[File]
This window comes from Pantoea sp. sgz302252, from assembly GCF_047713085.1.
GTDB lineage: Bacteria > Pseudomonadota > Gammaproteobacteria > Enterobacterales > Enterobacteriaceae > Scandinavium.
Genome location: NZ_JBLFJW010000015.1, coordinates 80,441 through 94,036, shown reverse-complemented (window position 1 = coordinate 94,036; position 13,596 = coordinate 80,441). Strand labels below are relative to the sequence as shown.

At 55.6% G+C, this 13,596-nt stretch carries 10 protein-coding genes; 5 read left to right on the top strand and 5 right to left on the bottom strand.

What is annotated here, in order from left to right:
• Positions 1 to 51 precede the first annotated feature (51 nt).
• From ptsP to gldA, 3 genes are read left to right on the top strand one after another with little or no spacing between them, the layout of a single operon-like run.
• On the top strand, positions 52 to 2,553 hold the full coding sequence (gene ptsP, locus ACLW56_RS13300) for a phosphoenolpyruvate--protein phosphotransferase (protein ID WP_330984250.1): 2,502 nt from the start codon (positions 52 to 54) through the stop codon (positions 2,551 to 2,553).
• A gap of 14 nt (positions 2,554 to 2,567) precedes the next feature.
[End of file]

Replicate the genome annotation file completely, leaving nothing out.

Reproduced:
This window comes from Pantoea sp. sgz302252, from assembly GCF_047713085.1.
GTDB lineage: Bacteria > Pseudomonadota > Gammaproteobacteria > Enterobacterales > Enterobacteriaceae > Scandinavium.
Genome location: NZ_JBLFJW010000015.1, coordinates 80,441 through 94,036, shown reverse-complemented (window position 1 = coordinate 94,036; position 13,596 = coordinate 80,441). Strand labels below are relative to the sequence as shown.

At 55.6% G+C, this 13,596-nt stretch carries 10 protein-coding genes; 5 read left to right on the top strand and 5 right to left on the bottom strand.

What is annotated here, in order from left to right:
• Positions 1 to 51 precede the first annotated feature (51 nt).
• From ptsP to gldA, 3 genes are read left to right on the top strand one after another with little or no spacing between them, the layout of a single operon-like run.
• On the top strand, positions 52 to 2,553 hold the full coding sequence (gene ptsP, locus ACLW56_RS13300) for a phosphoenolpyruvate--protein phosphotransferase (protein ID WP_330984250.1): 2,502 nt from the start codon (positions 52 to 54) through the stop codon (positions 2,551 to 2,553).
• A gap of 14 nt (positions 2,554 to 2,567) precedes the next feature.